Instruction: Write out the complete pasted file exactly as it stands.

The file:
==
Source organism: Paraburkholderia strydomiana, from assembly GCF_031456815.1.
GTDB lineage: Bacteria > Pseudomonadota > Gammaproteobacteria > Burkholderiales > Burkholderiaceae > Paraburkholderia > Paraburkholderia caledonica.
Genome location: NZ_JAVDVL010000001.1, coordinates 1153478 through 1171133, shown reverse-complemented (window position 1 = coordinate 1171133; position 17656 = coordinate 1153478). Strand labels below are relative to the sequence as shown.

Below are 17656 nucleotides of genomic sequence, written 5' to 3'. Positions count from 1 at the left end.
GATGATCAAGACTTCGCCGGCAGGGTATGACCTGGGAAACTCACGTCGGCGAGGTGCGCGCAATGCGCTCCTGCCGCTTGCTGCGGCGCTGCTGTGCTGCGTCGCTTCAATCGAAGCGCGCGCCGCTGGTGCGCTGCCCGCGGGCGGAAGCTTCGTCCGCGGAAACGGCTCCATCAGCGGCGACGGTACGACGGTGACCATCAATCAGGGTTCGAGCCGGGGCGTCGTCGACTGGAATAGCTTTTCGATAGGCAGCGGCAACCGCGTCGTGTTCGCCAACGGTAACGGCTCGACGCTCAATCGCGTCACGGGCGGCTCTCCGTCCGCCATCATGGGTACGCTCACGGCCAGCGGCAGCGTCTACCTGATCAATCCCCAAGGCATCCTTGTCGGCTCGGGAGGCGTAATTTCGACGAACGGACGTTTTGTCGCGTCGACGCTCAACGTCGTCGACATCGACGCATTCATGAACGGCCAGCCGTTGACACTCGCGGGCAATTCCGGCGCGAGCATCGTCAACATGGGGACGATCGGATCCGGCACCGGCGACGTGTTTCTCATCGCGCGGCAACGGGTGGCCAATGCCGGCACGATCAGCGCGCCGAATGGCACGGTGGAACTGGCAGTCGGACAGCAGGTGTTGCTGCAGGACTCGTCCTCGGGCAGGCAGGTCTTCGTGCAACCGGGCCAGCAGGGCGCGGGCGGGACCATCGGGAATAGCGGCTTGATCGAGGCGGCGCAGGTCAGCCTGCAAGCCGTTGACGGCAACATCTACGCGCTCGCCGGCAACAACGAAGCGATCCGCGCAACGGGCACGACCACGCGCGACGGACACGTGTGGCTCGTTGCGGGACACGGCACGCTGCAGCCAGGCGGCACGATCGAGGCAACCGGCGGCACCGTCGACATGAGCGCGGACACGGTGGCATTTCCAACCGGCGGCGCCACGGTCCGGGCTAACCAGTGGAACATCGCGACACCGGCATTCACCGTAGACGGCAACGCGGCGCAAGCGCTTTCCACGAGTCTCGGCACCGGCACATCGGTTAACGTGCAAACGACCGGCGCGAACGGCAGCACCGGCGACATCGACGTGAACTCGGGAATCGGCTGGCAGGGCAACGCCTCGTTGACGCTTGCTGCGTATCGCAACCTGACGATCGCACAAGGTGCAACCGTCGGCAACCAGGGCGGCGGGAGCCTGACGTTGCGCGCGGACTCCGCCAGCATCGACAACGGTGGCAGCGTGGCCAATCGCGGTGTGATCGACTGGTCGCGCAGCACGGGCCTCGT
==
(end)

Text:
Source organism: Paraburkholderia strydomiana, from assembly GCF_031456815.1.
GTDB lineage: Bacteria > Pseudomonadota > Gammaproteobacteria > Burkholderiales > Burkholderiaceae > Paraburkholderia > Paraburkholderia caledonica.
Genome location: NZ_JAVDVL010000001.1, coordinates 1153478 through 1171133, shown reverse-complemented (window position 1 = coordinate 1171133; position 17656 = coordinate 1153478). Strand labels below are relative to the sequence as shown.

Below are 17656 nucleotides of genomic sequence, written 5' to 3'. Positions count from 1 at the left end.
GATGATCAAGACTTCGCCGGCAGGGTATGACCTGGGAAACTCACGTCGGCGAGGTGCGCGCAATGCGCTCCTGCCGCTTGCTGCGGCGCTGCTGTGCTGCGTCGCTTCAATCGAAGCGCGCGCCGCTGGTGCGCTGCCCGCGGGCGGAAGCTTCGTCCGCGGAAACGGCTCCATCAGCGGCGACGGTACGACGGTGACCATCAATCAGGGTTCGAGCCGGGGCGTCGTCGACTGGAATAGCTTTTCGATAGGCAGCGGCAACCGCGTCGTGTTCGCCAACGGTAACGGCTCGACGCTCAATCGCGTCACGGGCGGCTCTCCGTCCGCCATCATGGGTACGCTCACGGCCAGCGGCAGCGTCTACCTGATCAATCCCCAAGGCATCCTTGTCGGCTCGGGAGGCGTAATTTCGACGAACGGACGTTTTGTCGCGTCGACGCTCAACGTCGTCGACATCGACGCATTCATGAACGGCCAGCCGTTGACACTCGCGGGCAATTCCGGCGCGAGCATCGTCAACATGGGGACGATCGGATCCGGCACCGGCGACGTGTTTCTCATCGCGCGGCAACGGGTGGCCAATGCCGGCACGATCAGCGCGCCGAATGGCACGGTGGAACTGGCAGTCGGACAGCAGGTGTTGCTGCAGGACTCGTCCTCGGGCAGGCAGGTCTTCGTGCAACCGGGCCAGCAGGGCGCGGGCGGGACCATCGGGAATAGCGGCTTGATCGAGGCGGCGCAGGTCAGCCTGCAAGCCGTTGACGGCAACATCTACGCGCTCGCCGGCAACAACGAAGCGATCCGCGCAACGGGCACGACCACGCGCGACGGACACGTGTGGCTCGTTGCGGGACACGGCACGCTGCAGCCAGGCGGCACGATCGAGGCAACCGGCGGCACCGTCGACATGAGCGCGGACACGGTGGCATTTCCAACCGGCGGCGCCACGGTCCGGGCTAACCAGTGGAACATCGCGACACCGGCATTCACCGTAGACGGCAACGCGGCGCAAGCGCTTTCCACGAGTCTCGGCACCGGCACATCGGTTAACGTGCAAACGACCGGCGCGAACGGCAGCACCGGCGACATCGACGTGAACTCGGGAATCGGCTGGCAGGGCAACGCCTCGTTGACGCTTGCTGCGTATCGCAACCTGACGATCGCACAAGGTGCAACCGTCGGCAACCAGGGCGGCGGGAGCCTGACGTTGCGCGCGGACTCCGCCAGCATCGACAACGGTGGCAGCGTGGCCAATCGCGGTGTGATCGACTGGTCGCGCAGCACGGGCCTCGT